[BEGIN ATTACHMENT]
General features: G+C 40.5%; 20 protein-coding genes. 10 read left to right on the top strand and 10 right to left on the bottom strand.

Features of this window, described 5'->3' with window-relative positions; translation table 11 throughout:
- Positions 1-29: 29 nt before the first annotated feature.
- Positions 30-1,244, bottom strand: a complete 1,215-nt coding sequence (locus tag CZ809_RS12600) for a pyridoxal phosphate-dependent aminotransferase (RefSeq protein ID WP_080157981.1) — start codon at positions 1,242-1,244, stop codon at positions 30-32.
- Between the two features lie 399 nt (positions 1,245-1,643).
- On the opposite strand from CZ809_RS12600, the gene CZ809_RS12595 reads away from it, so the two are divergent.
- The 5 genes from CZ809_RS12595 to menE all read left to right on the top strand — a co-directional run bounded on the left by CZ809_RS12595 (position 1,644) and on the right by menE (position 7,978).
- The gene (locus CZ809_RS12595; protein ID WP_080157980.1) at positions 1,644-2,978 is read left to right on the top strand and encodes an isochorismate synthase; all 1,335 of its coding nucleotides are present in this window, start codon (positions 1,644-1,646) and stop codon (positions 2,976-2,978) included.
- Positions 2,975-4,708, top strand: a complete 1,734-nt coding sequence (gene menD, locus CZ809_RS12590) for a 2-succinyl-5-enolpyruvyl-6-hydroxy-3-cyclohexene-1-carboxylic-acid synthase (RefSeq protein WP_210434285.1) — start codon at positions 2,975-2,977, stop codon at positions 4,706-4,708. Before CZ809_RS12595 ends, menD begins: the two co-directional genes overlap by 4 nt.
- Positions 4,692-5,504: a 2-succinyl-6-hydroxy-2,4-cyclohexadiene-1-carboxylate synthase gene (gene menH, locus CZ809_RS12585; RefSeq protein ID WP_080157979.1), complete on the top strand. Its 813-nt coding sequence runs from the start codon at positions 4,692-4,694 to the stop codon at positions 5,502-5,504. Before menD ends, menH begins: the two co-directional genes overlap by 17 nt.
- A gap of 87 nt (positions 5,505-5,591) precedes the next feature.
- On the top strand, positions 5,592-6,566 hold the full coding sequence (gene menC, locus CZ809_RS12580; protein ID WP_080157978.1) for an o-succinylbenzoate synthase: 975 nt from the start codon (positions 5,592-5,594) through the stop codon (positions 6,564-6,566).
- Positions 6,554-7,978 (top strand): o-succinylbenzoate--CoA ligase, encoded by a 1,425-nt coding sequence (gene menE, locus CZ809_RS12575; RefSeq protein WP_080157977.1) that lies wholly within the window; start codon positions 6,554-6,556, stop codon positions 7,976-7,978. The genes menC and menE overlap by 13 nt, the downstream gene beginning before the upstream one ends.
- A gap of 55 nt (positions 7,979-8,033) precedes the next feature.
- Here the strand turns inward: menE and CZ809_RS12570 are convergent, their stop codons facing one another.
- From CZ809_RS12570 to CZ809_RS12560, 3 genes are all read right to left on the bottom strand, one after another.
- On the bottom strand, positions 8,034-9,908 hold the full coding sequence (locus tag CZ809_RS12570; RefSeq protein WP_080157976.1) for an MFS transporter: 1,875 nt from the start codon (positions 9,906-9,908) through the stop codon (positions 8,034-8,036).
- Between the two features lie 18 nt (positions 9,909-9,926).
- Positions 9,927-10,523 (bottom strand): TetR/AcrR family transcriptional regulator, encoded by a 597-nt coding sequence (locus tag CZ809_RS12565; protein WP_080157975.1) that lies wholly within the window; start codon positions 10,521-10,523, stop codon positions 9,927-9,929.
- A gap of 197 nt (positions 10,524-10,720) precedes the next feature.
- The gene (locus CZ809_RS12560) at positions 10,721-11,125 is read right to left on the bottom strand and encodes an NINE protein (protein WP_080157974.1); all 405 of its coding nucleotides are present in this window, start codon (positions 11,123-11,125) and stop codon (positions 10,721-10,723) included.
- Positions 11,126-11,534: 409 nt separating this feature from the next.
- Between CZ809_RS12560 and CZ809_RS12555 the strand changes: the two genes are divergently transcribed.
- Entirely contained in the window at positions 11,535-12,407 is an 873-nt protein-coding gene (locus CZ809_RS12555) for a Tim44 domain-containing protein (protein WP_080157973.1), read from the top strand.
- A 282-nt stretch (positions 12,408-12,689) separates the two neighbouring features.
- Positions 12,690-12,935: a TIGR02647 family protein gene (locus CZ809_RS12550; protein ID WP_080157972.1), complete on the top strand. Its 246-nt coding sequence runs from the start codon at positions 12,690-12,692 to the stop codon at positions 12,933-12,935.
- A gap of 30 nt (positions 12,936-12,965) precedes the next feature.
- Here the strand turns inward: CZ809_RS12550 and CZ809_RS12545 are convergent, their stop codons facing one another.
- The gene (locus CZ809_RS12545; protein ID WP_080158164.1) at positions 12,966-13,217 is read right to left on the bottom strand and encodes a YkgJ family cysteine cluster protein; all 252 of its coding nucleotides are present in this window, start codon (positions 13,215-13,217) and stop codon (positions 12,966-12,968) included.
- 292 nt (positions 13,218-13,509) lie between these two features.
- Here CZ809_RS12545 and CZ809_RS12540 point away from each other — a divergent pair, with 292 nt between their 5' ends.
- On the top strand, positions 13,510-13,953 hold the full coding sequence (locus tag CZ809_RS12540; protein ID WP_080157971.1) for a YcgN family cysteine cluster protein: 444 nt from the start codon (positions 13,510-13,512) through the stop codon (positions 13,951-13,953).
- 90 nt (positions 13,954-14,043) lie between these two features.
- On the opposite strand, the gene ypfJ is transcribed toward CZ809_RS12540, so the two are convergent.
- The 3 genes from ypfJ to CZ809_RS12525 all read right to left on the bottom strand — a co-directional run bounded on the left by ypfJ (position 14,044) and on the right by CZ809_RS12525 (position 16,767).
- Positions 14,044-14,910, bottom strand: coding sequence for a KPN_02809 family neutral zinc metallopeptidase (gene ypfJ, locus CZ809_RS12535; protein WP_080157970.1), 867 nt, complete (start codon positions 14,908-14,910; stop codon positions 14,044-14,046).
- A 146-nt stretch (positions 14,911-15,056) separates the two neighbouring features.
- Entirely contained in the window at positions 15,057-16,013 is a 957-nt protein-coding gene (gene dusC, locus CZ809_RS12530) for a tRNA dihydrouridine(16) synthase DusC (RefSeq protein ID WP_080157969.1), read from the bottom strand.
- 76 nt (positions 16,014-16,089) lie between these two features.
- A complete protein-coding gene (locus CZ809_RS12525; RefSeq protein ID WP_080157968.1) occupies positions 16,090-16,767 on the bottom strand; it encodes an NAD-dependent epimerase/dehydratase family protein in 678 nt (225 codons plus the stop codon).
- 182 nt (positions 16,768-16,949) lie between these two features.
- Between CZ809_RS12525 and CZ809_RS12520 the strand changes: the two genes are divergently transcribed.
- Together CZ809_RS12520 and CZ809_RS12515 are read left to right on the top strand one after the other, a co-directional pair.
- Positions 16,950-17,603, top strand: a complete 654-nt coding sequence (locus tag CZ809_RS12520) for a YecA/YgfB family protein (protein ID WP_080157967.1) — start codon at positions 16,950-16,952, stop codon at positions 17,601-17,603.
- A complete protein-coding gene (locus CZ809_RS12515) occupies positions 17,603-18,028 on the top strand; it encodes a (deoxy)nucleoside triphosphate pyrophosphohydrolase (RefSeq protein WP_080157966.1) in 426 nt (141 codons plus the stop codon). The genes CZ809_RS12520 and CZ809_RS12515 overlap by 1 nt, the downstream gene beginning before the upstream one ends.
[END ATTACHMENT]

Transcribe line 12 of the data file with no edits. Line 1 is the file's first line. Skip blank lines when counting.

- On the top strand, positions 5,592-6,566 hold the full coding sequence (gene menC, locus CZ809_RS12580; protein ID WP_080157978.1) for an o-succinylbenzoate synthase: 975 nt from the start codon (positions 5,592-5,594) through the stop codon (positions 6,564-6,566).